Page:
British Airways Engineering opens a new era of growth this week with the induction of 90 aspiring technicians to its newly established apprentice scheme.
Director of engineering Garry Copeland says the new apprentices are a significant intake for a department that numbered 18,000 people 20 years ago and 11,000 a decade back, but today, owing to the increased reliability of aircraft and growing productivity, employs just 4,700 staff globally.
BA Engineering, he adds, expects to need the extra bodies to cope with growth in a business that, despite the relatively high labour cost of its London Heathrow base, is driving a surge in business from third-party customers. Copeland says the business may also begin hiring what he calls mid-career people looking to move to - or back to - British Airways.
Currently, he says, about 10% of BA Engineering's workload is for non-BA customers, and he hopes to double that proportion. In revenue terms, the third-party business has gone from £30 million ($47 million) a year 18 months ago to £42-42 million today, so growth is on track to reach £60 million or so in another 18 months. "That's a creditable effort in the worst recession in recent years," he says.
Copeland says that BA Engineering's push for third-party business is a strategic move to ensure the future of its London operations. He says that bringing in non-BA work is the best way to ensure that the engineering department - whose capabilities range from wheel and tyre renewal to component overhaul and airframe maintenance - can justify maintaining the staff and experience levels, and capital investment, needed to operate efficiently.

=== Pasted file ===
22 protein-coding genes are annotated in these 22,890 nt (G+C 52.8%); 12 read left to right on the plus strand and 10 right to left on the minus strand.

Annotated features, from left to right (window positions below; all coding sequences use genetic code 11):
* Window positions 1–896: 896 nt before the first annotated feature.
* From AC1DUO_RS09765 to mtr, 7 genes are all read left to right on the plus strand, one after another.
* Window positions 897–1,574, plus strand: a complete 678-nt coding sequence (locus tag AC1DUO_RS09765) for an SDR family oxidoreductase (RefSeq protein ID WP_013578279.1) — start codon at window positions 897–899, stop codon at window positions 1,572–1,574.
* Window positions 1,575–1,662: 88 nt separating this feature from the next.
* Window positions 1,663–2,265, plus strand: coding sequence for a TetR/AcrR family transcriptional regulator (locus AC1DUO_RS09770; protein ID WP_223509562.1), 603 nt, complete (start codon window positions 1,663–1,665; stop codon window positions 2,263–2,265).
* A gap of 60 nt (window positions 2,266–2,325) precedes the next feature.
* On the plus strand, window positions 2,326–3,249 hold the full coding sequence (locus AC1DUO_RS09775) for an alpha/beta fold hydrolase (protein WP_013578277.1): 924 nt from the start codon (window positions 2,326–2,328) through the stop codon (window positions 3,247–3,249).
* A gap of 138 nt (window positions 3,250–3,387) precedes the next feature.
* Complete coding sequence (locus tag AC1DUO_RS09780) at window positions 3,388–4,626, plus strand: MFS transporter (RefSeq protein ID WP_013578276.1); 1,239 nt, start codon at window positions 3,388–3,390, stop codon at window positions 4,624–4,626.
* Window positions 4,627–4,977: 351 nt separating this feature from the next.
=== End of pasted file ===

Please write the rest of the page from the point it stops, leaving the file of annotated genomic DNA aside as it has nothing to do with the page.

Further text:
He adds that the capabilities BA offers at Heathrow make it a natural supplier for many airlines operating from or through the London hub. Critically, he notes, London labour rates are not a barrier, as materials costs represent 70% of the cost of jobs such as electrical equipment overhaul, so quality and efficiency matter.
The new apprentice intake, which was selected from 600 applicants, will be split between three colleges - at Farnborough, Kingston and Brooklands - for a three-year course. BA expects graduates to require a further two years of training to achieve qualification standards.